Sunday, August 22, 2010

No Hanging Chads, but Trouble in Oz!

Aussies woke Sunday morning to the prospect of a hung parliament for the first time since World War 2.  The election was held on Saturday and as an outsider, it's been a fascinating campaign to watch.

The Aussie election system is made up of a Senate and House of Representatives. Aussies don't directly elect their prime minister. Instead, the PM is the leader of the party with a majority of seats in the House of Representatives. As a rough comparison, in the States this would make Nancy Pelosi the President.

There are several parties in Australian politics. The Labor Party is currently in power and Julia Gillard is the Prime Minister. She took power in June when the prior PM, Kevin Rudd, was ousted by his own party!  The Labor party had swept into power in 2007 with a large majority, but was unable to capitalize on a strong economy.  The Labor party could be characterized as center-left.

The opposition party is the Liberal/National Coalition. Technically, this is two parties, but on a national level they always vote together. The leader of the opposition is Tony Abbott.  The Coalition is center-right.

Other minor parties include the Greens, an environmental/socially progressive party, and the Family First Party. The Greens are hoping for their first Representative seat in this election.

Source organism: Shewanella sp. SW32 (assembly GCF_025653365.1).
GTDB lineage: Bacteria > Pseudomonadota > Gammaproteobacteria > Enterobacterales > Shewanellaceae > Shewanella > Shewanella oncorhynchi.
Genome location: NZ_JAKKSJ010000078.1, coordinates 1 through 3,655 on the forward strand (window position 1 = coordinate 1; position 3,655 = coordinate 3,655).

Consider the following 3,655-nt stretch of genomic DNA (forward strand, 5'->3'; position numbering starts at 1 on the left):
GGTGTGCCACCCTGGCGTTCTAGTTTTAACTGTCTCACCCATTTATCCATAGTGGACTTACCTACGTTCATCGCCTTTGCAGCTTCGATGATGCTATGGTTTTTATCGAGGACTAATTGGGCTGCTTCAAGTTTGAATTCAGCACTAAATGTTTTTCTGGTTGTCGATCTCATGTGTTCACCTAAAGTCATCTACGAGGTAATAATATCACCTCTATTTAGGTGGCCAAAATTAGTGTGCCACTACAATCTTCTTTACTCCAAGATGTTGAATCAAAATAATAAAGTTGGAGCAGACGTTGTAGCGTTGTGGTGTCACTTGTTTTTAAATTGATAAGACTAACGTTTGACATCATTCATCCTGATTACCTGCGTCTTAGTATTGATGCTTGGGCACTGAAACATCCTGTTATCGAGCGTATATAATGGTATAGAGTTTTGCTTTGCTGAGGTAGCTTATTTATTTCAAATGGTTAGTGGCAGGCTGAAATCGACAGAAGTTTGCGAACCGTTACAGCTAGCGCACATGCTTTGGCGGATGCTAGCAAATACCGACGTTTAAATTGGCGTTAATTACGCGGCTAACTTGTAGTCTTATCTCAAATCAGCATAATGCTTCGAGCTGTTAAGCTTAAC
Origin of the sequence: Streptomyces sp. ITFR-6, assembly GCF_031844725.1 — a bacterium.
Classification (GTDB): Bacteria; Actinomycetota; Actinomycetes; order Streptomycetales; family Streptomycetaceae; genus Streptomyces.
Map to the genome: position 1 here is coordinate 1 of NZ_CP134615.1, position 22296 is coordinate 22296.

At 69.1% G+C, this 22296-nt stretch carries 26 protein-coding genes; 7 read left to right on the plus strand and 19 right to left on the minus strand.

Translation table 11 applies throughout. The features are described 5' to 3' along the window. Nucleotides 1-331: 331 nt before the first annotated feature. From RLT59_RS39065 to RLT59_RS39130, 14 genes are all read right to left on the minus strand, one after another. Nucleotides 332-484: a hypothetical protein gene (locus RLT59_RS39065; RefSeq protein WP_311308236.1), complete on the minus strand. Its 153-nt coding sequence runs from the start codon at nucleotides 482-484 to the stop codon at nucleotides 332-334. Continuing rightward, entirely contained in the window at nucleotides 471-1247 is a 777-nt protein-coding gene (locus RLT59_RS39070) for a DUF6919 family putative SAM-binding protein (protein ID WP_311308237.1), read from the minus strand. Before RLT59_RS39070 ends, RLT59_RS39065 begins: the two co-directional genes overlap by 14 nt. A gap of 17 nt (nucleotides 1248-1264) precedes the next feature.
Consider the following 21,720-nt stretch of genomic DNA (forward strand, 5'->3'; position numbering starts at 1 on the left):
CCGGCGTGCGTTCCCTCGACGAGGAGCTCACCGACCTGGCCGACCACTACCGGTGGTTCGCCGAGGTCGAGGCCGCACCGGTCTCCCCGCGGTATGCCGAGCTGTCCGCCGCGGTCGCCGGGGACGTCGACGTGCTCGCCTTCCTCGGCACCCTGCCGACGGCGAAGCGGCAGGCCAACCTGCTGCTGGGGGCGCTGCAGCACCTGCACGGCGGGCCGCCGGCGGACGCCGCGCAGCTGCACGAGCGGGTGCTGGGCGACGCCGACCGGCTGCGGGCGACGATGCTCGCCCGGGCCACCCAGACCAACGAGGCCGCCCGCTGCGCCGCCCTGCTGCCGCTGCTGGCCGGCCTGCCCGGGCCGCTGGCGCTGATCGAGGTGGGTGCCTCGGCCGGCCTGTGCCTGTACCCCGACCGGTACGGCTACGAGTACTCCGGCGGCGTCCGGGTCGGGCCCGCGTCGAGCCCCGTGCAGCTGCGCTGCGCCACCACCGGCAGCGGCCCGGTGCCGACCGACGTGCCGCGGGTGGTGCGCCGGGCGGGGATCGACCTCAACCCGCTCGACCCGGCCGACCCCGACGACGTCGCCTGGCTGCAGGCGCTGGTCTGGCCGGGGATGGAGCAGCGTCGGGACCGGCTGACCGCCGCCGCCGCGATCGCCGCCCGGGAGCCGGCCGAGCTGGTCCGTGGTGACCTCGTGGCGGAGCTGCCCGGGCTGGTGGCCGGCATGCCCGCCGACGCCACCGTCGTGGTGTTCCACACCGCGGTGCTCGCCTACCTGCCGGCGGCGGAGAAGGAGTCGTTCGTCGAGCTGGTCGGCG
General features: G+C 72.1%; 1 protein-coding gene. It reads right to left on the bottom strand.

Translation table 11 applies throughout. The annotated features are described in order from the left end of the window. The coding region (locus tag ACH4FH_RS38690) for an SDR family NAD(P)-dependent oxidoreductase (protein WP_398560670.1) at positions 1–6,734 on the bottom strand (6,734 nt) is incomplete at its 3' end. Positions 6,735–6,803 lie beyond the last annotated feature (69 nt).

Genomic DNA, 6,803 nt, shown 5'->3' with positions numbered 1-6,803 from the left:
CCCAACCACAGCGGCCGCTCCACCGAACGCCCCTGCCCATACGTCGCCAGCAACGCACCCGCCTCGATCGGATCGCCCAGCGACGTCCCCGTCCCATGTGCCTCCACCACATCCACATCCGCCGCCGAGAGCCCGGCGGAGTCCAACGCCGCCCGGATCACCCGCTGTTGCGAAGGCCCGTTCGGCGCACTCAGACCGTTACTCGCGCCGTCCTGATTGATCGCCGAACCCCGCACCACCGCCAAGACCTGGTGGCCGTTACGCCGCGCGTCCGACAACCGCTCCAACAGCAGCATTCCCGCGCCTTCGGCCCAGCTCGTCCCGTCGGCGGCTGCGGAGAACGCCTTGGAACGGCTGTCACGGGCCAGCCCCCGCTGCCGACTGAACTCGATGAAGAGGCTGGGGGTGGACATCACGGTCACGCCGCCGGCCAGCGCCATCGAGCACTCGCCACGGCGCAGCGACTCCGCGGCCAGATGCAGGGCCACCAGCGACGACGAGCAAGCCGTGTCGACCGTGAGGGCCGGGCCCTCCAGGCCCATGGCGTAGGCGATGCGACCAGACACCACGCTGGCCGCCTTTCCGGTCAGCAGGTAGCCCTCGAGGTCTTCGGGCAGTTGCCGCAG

Aussies use full preferential voting.  When Aussies go to the polls, they rank candidates in their order of preference. If no candidate receives a majority of first preference votes, the candidate with the least number of first preference votes is dropped and those ballots are recounted using the second preference. Since this is a close election, results may take awhile to determine the final makeup of the House and the corresponding PM.

As of Sunday morning, the Coalition has a 72-70 lead over the Labor Party in the House.  There are 3-4 independents and 1 Green that were elected.  The rest of the seats are still undecided.  76 seats are needed for a majority in a House and neither party looks like they will reach that mark.  The remaining seats will be decided this week, then both leaders will try and woo the independents to try and create a majority.  This result seems to be a major rebuke of the Labor party and a "win" for the Coalition.

Stay tuned!

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